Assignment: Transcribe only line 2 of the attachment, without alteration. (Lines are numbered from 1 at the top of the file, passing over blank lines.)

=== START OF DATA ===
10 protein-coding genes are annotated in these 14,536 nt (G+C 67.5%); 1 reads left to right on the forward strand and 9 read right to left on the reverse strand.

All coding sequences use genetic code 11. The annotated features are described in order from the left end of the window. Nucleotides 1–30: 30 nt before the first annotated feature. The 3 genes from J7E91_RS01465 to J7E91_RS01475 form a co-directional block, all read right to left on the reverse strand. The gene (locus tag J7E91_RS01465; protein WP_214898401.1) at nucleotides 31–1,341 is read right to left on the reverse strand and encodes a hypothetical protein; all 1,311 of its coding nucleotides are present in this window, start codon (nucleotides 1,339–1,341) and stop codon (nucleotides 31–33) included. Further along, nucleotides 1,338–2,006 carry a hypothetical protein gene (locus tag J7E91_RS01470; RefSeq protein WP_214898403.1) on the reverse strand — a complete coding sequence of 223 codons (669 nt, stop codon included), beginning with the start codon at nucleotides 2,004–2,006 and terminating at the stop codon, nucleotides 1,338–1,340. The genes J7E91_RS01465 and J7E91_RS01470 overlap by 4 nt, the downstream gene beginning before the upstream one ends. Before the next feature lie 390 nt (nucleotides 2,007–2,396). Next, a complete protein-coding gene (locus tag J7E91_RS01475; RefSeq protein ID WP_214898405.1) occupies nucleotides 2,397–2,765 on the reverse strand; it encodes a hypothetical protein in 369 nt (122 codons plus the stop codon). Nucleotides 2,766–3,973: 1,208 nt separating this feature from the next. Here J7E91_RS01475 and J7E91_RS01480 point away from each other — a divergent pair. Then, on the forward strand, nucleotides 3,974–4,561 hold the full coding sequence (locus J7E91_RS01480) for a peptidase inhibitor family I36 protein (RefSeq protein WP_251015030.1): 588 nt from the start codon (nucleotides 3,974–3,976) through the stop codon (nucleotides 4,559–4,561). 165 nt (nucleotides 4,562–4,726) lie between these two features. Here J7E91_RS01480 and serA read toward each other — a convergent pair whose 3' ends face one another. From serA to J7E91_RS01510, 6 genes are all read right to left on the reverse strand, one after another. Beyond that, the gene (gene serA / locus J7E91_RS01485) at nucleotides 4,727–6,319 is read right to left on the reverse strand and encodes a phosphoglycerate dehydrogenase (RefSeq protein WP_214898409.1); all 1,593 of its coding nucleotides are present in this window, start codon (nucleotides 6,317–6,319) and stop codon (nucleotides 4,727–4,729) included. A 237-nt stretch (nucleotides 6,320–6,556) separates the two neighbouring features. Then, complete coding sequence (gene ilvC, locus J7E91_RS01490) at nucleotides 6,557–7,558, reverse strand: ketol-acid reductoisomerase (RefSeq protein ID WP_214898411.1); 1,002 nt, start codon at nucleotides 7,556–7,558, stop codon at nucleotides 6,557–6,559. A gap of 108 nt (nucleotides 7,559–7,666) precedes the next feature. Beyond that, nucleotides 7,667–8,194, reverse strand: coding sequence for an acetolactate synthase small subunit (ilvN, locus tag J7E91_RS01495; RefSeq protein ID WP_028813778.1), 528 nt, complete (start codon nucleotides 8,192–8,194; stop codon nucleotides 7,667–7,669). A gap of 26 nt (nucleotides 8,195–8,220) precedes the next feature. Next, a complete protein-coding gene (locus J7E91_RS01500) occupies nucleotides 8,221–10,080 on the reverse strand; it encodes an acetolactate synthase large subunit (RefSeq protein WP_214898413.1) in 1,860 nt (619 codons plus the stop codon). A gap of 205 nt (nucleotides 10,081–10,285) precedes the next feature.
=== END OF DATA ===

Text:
All coding sequences use genetic code 11. The annotated features are described in order from the left end of the window. Nucleotides 1–30: 30 nt before the first annotated feature. The 3 genes from J7E91_RS01465 to J7E91_RS01475 form a co-directional block, all read right to left on the reverse strand. The gene (locus tag J7E91_RS01465; protein WP_214898401.1) at nucleotides 31–1,341 is read right to left on the reverse strand and encodes a hypothetical protein; all 1,311 of its coding nucleotides are present in this window, start codon (nucleotides 1,339–1,341) and stop codon (nucleotides 31–33) included. Further along, nucleotides 1,338–2,006 carry a hypothetical protein gene (locus tag J7E91_RS01470; RefSeq protein WP_214898403.1) on the reverse strand — a complete coding sequence of 223 codons (669 nt, stop codon included), beginning with the start codon at nucleotides 2,004–2,006 and terminating at the stop codon, nucleotides 1,338–1,340. The genes J7E91_RS01465 and J7E91_RS01470 overlap by 4 nt, the downstream gene beginning before the upstream one ends. Before the next feature lie 390 nt (nucleotides 2,007–2,396). Next, a complete protein-coding gene (locus tag J7E91_RS01475; RefSeq protein ID WP_214898405.1) occupies nucleotides 2,397–2,765 on the reverse strand; it encodes a hypothetical protein in 369 nt (122 codons plus the stop codon). Nucleotides 2,766–3,973: 1,208 nt separating this feature from the next. Here J7E91_RS01475 and J7E91_RS01480 point away from each other — a divergent pair. Then, on the forward strand, nucleotides 3,974–4,561 hold the full coding sequence (locus J7E91_RS01480) for a peptidase inhibitor family I36 protein (RefSeq protein WP_251015030.1): 588 nt from the start codon (nucleotides 3,974–3,976) through the stop codon (nucleotides 4,559–4,561). 165 nt (nucleotides 4,562–4,726) lie between these two features. Here J7E91_RS01480 and serA read toward each other — a convergent pair whose 3' ends face one another. From serA to J7E91_RS01510, 6 genes are all read right to left on the reverse strand, one after another. Beyond that, the gene (gene serA / locus J7E91_RS01485) at nucleotides 4,727–6,319 is read right to left on the reverse strand and encodes a phosphoglycerate dehydrogenase (RefSeq protein WP_214898409.1); all 1,593 of its coding nucleotides are present in this window, start codon (nucleotides 6,317–6,319) and stop codon (nucleotides 4,727–4,729) included. A 237-nt stretch (nucleotides 6,320–6,556) separates the two neighbouring features. Then, complete coding sequence (gene ilvC, locus J7E91_RS01490) at nucleotides 6,557–7,558, reverse strand: ketol-acid reductoisomerase (RefSeq protein ID WP_214898411.1); 1,002 nt, start codon at nucleotides 7,556–7,558, stop codon at nucleotides 6,557–6,559. A gap of 108 nt (nucleotides 7,559–7,666) precedes the next feature. Beyond that, nucleotides 7,667–8,194, reverse strand: coding sequence for an acetolactate synthase small subunit (ilvN, locus tag J7E91_RS01495; RefSeq protein ID WP_028813778.1), 528 nt, complete (start codon nucleotides 8,192–8,194; stop codon nucleotides 7,667–7,669). A gap of 26 nt (nucleotides 8,195–8,220) precedes the next feature. Next, a complete protein-coding gene (locus J7E91_RS01500) occupies nucleotides 8,221–10,080 on the reverse strand; it encodes an acetolactate synthase large subunit (RefSeq protein WP_214898413.1) in 1,860 nt (619 codons plus the stop codon). A gap of 205 nt (nucleotides 10,081–10,285) precedes the next feature.